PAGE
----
China, Mexico and Canada remain among the largest customers for U.S. agricultural commodities. Thus, any government actions that affect trade with those countries are of utmost importance to producers.
That’s why Stephen Vaden, USDA general counsel, addressed U.S. relationships with each of those countries during his keynote address to the Mid-South Agricultural and Environmental Law Conference in Memphis, Tenn., June 7.
In the case of China, he said, representatives of that country “reneged” on several points of an agreement U.S. and Chinese officials were attempting to hammer out to end the tariff war that has cost U.S. farmers billions of dollars in sales of soybeans, cotton and other commodities since 2018.
“As you know, no agreement is ever final until all the negotiations have been completed,” he said. “Chinese representatives reneged on some parts of an agreement that we thought was nearly in reach and took us back to a position that was further back than that.
“Because of that the president was determined to show China he would not back down, and he engaged in further trade tariffs against them.”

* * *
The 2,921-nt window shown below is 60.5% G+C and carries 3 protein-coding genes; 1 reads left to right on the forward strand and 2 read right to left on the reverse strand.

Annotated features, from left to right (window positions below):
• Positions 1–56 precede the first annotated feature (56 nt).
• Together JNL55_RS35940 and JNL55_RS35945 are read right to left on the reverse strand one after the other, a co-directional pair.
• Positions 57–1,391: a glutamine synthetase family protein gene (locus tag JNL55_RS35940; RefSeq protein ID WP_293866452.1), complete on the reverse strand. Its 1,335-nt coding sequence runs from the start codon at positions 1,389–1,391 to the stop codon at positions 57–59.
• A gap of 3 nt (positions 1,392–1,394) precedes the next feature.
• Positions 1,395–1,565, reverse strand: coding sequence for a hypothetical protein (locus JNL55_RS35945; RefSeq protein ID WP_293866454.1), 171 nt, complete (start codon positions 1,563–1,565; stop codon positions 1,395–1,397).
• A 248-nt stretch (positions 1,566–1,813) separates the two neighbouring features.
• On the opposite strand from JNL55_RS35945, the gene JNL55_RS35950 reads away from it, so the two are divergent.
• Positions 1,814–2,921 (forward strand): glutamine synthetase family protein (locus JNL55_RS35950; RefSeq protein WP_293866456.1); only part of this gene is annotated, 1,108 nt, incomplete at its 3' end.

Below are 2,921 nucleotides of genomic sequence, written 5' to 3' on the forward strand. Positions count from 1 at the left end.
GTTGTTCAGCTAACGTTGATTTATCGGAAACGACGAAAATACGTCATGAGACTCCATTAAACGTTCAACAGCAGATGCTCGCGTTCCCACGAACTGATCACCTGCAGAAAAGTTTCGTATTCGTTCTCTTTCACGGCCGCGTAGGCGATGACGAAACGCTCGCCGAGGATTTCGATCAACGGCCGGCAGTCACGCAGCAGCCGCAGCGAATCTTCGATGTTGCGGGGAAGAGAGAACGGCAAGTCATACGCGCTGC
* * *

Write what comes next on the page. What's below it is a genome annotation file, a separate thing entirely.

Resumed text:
In the case of the U.S.-Mexico-Canada Agreement or NAFTA 2.0, the administration’s position is that Congress should ratify the agreement as soon as possible.
Vaden said many producers are concerned about what will happen if they are unable to plant a crop due to adverse weather conditions in 2019, especially when it comes to the trade mitigation payments announced by the president.
“The secretary (of agriculture) has been very clear on this issue,” said Vaden. “You should put the idea of receiving a payment aside, and, if it makes more sense for you to take your prevented planting insurance, then that’s what you should do. If it makes more sense to plant your crop that’s what you should do.
“Your goal should be to do what’s best for your operation and not worry about harvesting the government payment.”